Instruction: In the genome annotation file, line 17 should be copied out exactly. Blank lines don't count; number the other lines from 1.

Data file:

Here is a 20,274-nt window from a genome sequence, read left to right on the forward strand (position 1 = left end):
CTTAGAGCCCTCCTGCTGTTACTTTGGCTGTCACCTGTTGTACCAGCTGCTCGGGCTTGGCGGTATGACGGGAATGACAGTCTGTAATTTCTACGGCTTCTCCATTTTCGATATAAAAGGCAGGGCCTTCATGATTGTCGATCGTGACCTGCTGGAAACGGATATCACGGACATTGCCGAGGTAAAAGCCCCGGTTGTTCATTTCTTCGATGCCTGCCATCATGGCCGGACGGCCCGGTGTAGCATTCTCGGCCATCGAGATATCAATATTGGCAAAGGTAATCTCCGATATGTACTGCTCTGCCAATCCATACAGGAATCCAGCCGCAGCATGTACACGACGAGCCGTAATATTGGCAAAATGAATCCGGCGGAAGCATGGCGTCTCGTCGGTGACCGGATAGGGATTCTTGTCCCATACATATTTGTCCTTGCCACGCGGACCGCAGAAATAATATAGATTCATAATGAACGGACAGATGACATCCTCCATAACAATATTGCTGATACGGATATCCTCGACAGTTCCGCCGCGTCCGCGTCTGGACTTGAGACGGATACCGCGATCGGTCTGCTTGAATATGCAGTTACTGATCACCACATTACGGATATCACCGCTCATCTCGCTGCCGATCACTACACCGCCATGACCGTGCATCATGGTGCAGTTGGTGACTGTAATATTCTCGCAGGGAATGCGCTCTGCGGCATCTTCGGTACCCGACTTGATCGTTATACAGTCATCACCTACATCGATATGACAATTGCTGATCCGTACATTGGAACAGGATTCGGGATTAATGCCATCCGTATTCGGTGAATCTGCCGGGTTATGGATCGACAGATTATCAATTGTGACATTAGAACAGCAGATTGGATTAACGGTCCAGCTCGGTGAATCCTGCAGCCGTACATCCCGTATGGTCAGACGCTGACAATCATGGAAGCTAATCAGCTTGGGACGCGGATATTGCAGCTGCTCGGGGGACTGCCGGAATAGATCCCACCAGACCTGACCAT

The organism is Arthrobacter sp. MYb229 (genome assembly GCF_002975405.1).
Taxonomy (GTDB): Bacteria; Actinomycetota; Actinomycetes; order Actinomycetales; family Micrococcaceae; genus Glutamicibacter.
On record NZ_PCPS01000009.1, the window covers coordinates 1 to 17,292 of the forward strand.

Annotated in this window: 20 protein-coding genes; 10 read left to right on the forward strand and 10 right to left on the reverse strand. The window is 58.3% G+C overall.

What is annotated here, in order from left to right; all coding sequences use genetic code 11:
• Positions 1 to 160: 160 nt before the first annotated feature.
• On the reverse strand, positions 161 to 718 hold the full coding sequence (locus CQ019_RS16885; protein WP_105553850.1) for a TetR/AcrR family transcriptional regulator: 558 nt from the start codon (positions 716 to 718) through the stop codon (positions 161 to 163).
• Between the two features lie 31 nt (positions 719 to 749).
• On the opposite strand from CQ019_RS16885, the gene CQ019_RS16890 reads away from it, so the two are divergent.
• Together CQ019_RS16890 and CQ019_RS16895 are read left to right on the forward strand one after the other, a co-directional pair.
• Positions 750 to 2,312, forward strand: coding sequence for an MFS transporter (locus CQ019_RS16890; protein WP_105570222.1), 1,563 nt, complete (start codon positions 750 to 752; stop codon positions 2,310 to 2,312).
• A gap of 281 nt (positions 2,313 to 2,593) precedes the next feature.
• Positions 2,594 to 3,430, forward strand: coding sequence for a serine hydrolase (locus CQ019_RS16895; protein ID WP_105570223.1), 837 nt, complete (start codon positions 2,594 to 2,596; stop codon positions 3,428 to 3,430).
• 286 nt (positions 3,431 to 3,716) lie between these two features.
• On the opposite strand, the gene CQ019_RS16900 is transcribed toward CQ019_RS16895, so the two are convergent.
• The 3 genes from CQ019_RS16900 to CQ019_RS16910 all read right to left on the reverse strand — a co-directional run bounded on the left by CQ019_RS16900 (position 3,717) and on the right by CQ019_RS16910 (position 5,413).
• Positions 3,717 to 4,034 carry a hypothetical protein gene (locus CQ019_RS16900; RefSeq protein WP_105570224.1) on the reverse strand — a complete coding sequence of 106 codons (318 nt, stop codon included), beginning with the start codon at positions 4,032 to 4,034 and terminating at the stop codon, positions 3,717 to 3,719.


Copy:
• On the opposite strand, the gene CQ019_RS16900 is transcribed toward CQ019_RS16895, so the two are convergent.